At this point it is noted 'that the fenders 32 and 33 are specifically constructed so as to perform the housing function in combination with the roof panels 36 and 37. FIG. 1 clearly illustrates how the panels function to house theI hinged sections of the roof panels and the counterbalance springs cooperating therewith. From FIGS. 4 and 5, it can be seen that the upper edges of the intermediate portions of the fenders 32 and 33 curve inwardly into engagment with the walls 23 and 24 adjacent thereto. This arrangement, i.e., having the fenders curve inwardly onlyat their intermediate portions, permits the flanges of the roof panels adjacent their hinged ends to pass behind the fenders and at the same time closes the upper portion of the fenders behind which said flanges do not pass. Thus, with the roof panels in the retracted position as illustra-ted in FIG. 1, there are no gaps between the flanges of the roof sections and the fenders.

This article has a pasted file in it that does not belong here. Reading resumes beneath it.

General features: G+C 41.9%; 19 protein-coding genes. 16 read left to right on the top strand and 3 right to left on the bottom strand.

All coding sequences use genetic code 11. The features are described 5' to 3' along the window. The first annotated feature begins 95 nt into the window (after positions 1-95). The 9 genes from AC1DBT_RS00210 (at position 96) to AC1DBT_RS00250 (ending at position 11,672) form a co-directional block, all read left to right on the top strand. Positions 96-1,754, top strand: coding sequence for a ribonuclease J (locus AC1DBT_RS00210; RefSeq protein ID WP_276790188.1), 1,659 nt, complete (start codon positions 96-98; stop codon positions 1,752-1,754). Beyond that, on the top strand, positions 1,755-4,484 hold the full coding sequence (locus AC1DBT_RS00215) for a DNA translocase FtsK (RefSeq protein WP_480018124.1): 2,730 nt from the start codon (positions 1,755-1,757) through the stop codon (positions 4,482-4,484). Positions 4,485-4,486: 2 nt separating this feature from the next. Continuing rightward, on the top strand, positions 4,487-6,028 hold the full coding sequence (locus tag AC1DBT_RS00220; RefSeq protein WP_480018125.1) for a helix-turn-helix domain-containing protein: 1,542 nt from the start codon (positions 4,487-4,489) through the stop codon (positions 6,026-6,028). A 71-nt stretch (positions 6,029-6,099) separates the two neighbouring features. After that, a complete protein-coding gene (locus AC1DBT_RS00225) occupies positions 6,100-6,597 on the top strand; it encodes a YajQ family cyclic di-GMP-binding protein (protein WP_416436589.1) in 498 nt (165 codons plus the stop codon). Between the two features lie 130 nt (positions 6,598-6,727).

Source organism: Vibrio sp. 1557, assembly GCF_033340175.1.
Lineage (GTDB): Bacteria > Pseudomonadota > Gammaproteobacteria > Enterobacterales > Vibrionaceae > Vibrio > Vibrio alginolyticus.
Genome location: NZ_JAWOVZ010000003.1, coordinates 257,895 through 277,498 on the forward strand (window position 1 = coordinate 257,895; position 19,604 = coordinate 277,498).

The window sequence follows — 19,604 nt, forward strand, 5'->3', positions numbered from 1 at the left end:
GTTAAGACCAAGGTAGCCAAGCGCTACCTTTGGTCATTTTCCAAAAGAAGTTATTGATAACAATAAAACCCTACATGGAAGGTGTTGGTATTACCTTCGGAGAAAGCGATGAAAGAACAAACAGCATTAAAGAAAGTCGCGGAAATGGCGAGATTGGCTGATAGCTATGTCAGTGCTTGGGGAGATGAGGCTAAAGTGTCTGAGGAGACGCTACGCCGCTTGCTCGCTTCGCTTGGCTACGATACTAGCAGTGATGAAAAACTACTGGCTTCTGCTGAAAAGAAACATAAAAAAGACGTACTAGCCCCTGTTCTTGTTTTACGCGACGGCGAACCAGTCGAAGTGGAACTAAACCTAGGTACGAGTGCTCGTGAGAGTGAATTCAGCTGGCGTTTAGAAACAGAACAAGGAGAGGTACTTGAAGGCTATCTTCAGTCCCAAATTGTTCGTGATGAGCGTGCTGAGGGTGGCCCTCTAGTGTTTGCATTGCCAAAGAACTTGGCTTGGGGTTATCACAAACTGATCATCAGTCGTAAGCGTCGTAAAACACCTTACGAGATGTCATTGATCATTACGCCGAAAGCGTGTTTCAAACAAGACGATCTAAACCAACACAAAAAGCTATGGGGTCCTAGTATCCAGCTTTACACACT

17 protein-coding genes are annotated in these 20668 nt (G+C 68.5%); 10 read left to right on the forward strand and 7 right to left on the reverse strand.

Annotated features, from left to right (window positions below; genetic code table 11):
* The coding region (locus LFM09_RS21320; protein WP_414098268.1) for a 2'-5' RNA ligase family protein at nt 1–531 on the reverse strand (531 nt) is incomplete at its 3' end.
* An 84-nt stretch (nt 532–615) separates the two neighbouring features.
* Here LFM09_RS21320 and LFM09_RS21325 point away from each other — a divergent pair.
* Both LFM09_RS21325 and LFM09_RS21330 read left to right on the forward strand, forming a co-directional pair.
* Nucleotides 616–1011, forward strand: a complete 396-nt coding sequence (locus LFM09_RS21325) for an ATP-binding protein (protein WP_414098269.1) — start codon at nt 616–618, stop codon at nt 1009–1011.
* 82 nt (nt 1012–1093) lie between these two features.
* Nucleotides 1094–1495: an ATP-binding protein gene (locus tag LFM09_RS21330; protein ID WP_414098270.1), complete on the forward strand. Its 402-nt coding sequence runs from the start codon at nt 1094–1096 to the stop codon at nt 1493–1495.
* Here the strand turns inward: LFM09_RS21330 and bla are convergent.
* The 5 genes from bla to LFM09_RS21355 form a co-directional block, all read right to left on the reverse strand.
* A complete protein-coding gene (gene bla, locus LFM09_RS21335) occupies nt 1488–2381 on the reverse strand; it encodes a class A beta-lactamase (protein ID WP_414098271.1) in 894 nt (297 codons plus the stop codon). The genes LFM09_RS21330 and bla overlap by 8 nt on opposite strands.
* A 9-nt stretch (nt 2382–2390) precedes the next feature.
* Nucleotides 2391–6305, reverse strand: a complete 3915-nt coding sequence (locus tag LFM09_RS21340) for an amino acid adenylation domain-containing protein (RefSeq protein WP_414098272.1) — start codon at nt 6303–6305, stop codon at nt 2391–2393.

Triangular sidewall panels 57 and 60 are hingedly secured at their lower edges to the sidewalls 23 and 24, respectively, by hinges 61 for pivotal movement between a retracted position parallel to and overlying the floor 20 and an extended position engaging the extended roof panels 36 and 37 (see FIG. 5). The panels 57 and 60 are supported in their extended position by latches 62 mounted on the flanges 41 and 42 and may be supported in their retracted position by any suitable means, such as cabinet 63. The detailed interrelationship between the cabinet 63 and the sidewall panels will be developed subsequently.

The sidewall panel 57 is of relatively flat planar form and includes a plurality of windows integral therewith (see FIG. 2) and a door section mounted therein by hinges 65 for pivotal movement about the axis of the hinges 27 when the panel is in the extended position. In the extended position, the door sections 26 and 64 are coextensive and may, if desired, be locked together for unitary pivotal movement between open and closed positions. Naturally, when the door sections are open, the movable fender section 32e is lowered to the position wherein it forms a step. l